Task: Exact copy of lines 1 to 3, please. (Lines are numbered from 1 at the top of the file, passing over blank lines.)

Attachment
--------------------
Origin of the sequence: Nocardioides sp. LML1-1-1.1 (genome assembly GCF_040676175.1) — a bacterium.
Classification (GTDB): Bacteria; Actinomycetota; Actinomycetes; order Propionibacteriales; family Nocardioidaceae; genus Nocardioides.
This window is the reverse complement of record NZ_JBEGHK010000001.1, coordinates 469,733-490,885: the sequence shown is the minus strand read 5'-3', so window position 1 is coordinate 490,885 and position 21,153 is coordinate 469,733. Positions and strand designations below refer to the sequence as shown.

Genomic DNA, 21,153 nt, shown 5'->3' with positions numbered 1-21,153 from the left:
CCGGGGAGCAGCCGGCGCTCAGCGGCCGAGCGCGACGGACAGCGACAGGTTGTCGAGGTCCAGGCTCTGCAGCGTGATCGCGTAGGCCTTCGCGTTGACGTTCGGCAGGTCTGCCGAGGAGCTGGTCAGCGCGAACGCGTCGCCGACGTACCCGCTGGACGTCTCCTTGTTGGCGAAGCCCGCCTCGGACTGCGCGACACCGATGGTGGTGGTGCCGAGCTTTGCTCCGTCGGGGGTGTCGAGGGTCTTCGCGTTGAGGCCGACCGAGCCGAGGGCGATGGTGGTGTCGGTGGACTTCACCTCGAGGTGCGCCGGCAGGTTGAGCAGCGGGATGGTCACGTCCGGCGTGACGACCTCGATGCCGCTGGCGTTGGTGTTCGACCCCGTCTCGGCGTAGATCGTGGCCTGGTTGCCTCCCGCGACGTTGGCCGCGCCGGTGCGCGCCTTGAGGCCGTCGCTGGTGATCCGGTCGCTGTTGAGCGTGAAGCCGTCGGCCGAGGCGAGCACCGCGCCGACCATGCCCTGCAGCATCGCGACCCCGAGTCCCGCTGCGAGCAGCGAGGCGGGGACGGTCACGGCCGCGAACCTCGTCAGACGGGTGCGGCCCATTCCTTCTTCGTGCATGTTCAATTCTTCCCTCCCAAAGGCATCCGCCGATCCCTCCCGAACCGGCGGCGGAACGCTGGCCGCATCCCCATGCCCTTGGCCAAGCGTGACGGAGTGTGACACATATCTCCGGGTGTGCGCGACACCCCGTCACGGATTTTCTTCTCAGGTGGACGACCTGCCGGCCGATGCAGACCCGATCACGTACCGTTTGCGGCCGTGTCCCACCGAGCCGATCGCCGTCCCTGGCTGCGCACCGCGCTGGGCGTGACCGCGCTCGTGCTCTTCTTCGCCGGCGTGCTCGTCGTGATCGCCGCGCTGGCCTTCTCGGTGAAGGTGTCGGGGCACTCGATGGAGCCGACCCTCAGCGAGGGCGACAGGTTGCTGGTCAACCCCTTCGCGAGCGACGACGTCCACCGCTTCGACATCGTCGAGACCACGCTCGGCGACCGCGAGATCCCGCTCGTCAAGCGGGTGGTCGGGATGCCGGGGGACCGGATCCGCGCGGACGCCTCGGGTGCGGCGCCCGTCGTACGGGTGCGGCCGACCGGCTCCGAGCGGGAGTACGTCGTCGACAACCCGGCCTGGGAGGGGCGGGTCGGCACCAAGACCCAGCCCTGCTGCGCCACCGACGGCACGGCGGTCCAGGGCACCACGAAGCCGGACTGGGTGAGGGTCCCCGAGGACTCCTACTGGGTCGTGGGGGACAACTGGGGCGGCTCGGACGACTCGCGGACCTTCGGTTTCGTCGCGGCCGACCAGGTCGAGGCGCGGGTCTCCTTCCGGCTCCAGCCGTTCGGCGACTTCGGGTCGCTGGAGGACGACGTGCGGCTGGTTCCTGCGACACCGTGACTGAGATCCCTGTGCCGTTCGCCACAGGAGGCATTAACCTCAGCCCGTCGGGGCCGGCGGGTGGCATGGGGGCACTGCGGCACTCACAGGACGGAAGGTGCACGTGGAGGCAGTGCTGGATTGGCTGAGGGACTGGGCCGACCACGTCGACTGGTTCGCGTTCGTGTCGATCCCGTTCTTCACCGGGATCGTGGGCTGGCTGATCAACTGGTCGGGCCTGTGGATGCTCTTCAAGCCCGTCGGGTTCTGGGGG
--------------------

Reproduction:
Origin of the sequence: Nocardioides sp. LML1-1-1.1 (genome assembly GCF_040676175.1) — a bacterium.
Classification (GTDB): Bacteria; Actinomycetota; Actinomycetes; order Propionibacteriales; family Nocardioidaceae; genus Nocardioides.
This window is the reverse complement of record NZ_JBEGHK010000001.1, coordinates 469,733-490,885: the sequence shown is the minus strand read 5'-3', so window position 1 is coordinate 490,885 and position 21,153 is coordinate 469,733. Positions and strand designations below refer to the sequence as shown.